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colles fx: volar or dorsal angulation

Discussion in 'Orthopaedic Surgery' started by corona 247, 03.27.08.

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  1. corona 247

    corona 247 SDN Angel

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    I have read different answers from different texts (unless I am missing something). Is it volar or dorsal!

    Thanks!
     
  2. Tired

    Tired Still winning.

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    You're missing something.

    Dorsal angulation. Or apex volar.
     
  3. corona 247

    corona 247 SDN Angel

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    could you explain a little more about the difference between dorsal angulation and volar apex.

    My understanding is angulation is defined by which way the angle apex points. and therefore a dorsal angulation would have the apex angle point dorsally. Could you help me better understand?

    Thanks! appreciate it
     
  4. SOUNDMAN

    SOUNDMAN Senior Member

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    What Tired said...the concept of apex volar angulation I find easier to show and draw then describe with words...it's just a different concept
     
  5. Tired

    Tired Still winning.

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    Ironically, the best description I found of this was in a Radiology text.

    From Juhl's Essentials of Radiologic Imaging:

    "When describing displacement of fracture fragments, it is customary to refer to the displacement of the distal fragment in relation to the proximal, the latter being considered as the stationary part. Therefore, one speaks of a posterior displacement of the distal fragment of the tibia in relation to the proximal fragment rather than an anterior displacement of the proximal in relation to the distal. The same method is used in describing dislocations, the distal portion of the extremity being considered to be the dislocated part. For example, all dislocations of the elbow joint are displacements of the bones of the forearm on the humerus. In describing angular deformity, the distal fragment should be considered as being angled in relation to the proximal fragment. Therefore, a fracture of the distal tibia with lateral displacement of the foot would be described as lateral angulation of the distal fragment. As an alternative, the angulation may be defined at the fracture site. In the case described with lateral displacement of the foot, there would be medial angulation at the fracture site. The more common method is to describe the angulation of the distal fragment. Apposition, overlap or overriding, and number of fragments are other important observations."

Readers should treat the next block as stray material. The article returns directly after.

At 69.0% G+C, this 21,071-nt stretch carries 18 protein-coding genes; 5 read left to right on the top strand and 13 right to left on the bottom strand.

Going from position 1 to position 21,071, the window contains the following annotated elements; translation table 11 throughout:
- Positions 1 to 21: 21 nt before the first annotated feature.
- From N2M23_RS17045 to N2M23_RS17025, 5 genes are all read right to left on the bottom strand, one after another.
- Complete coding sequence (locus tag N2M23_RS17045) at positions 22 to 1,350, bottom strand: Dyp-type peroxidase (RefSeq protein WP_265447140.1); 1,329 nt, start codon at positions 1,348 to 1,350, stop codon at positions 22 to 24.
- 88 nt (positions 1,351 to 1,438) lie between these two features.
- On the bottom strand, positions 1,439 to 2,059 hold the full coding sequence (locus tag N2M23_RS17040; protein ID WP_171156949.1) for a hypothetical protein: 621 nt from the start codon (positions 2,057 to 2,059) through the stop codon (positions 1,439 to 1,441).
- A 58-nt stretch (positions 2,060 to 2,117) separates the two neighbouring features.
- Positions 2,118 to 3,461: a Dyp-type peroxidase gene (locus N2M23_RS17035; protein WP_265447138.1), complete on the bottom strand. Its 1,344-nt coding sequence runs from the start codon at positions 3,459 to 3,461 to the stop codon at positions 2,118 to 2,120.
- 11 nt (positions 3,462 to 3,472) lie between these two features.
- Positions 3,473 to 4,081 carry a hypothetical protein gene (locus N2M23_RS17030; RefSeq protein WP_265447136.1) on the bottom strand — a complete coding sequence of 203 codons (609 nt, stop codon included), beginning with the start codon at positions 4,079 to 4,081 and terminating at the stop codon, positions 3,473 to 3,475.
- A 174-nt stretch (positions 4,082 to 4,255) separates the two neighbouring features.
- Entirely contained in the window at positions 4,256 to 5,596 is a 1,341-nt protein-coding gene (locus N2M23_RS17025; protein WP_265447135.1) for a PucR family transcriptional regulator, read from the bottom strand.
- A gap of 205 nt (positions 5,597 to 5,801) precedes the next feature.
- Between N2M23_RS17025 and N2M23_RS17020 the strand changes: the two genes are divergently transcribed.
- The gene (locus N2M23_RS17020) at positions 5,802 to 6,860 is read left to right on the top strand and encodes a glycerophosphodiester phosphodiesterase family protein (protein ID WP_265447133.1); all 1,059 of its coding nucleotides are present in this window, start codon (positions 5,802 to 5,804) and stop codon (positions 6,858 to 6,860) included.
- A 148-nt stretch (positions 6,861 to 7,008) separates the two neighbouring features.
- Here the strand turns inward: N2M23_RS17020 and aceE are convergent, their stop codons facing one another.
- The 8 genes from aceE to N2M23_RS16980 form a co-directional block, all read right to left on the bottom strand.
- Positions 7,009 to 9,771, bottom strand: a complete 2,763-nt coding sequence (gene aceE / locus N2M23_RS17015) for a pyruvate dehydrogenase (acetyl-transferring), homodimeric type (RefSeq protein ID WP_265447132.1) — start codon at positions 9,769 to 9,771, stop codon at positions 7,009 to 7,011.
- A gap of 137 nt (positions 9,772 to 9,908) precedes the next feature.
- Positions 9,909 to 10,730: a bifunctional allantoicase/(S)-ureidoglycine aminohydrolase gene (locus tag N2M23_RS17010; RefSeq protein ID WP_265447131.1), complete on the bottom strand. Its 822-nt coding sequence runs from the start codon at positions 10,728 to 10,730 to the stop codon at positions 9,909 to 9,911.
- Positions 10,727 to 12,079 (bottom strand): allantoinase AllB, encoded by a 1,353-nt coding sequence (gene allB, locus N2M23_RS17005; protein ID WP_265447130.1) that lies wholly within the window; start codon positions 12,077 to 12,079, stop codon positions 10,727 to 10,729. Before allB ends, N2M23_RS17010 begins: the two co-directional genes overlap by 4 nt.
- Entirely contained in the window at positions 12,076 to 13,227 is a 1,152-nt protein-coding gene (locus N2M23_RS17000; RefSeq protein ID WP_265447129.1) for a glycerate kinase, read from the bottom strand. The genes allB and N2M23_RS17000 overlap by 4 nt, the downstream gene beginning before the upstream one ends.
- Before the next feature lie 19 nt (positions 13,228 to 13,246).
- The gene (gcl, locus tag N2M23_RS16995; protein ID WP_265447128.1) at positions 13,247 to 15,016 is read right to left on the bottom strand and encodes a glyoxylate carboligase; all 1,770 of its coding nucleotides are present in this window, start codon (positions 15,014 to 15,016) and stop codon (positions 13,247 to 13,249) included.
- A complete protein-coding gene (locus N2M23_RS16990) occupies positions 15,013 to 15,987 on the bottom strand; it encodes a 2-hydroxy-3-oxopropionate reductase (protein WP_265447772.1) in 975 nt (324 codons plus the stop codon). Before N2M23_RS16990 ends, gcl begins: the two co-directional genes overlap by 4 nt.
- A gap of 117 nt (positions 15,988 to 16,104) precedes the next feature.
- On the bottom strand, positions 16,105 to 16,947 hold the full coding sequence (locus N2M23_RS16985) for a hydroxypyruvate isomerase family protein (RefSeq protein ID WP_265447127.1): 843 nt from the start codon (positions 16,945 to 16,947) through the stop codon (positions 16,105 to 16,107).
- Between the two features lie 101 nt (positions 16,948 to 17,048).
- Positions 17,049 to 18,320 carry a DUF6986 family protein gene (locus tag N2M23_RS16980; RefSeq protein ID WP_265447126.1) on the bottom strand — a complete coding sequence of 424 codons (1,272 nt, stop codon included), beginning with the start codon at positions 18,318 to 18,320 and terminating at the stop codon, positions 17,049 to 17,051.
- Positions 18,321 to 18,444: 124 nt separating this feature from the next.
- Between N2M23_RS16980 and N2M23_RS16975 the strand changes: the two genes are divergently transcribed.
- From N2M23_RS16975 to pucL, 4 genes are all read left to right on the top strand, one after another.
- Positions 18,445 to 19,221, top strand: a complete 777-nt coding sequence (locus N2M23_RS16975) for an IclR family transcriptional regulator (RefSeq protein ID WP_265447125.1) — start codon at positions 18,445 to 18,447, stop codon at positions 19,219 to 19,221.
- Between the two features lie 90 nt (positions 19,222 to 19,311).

Or, since I'm not too smart, I think of it like this: The "angulation" is the direction that the distal aspect of the distal fragment is pointing.
     
  6. SOUNDMAN

    SOUNDMAN Senior Member

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    ooo I like that, it beats me drawing on the board and beating it into peoples heads...I'll be using that from now on
     
  7. Tired

    Tired Still winning.

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    The ironic part was that I couldn't find anything about this in Wheeless, Rockwood, Chapmans, or Koval. Yet it was bashed into my head from the moment I started interacting with the 'pods. Weird.
     
  8. corona 247

    corona 247 SDN Angel

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    ok, good, i got it now.

    Thanks!!
     
  9. SOUNDMAN

    SOUNDMAN Senior Member